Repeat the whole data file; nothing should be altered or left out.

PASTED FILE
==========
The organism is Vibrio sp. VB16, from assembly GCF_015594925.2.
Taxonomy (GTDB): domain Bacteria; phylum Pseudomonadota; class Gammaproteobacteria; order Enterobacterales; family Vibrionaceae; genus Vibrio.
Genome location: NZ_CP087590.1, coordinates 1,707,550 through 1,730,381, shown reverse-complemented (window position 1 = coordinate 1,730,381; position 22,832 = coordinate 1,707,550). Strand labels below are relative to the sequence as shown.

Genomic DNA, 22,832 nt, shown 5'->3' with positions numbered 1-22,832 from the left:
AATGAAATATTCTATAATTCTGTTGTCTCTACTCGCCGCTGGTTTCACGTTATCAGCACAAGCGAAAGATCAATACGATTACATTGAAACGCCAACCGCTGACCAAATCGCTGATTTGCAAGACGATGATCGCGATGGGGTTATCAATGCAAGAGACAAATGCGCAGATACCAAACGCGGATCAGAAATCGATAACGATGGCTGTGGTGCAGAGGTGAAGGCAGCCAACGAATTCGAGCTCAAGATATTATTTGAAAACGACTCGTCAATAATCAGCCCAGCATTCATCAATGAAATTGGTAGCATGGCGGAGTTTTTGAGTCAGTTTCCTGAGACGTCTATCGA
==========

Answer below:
The organism is Vibrio sp. VB16, from assembly GCF_015594925.2.
Taxonomy (GTDB): domain Bacteria; phylum Pseudomonadota; class Gammaproteobacteria; order Enterobacterales; family Vibrionaceae; genus Vibrio.
Genome location: NZ_CP087590.1, coordinates 1,707,550 through 1,730,381, shown reverse-complemented (window position 1 = coordinate 1,730,381; position 22,832 = coordinate 1,707,550). Strand labels below are relative to the sequence as shown.

Genomic DNA, 22,832 nt, shown 5'->3' with positions numbered 1-22,832 from the left:
AATGAAATATTCTATAATTCTGTTGTCTCTACTCGCCGCTGGTTTCACGTTATCAGCACAAGCGAAAGATCAATACGATTACATTGAAACGCCAACCGCTGACCAAATCGCTGATTTGCAAGACGATGATCGCGATGGGGTTATCAATGCAAGAGACAAATGCGCAGATACCAAACGCGGATCAGAAATCGATAACGATGGCTGTGGTGCAGAGGTGAAGGCAGCCAACGAATTCGAGCTCAAGATATTATTTGAAAACGACTCGTCAATAATCAGCCCAGCATTCATCAATGAAATTGGTAGCATGGCGGAGTTTTTGAGTCAGTTTCCTGAGACGTCTATCGA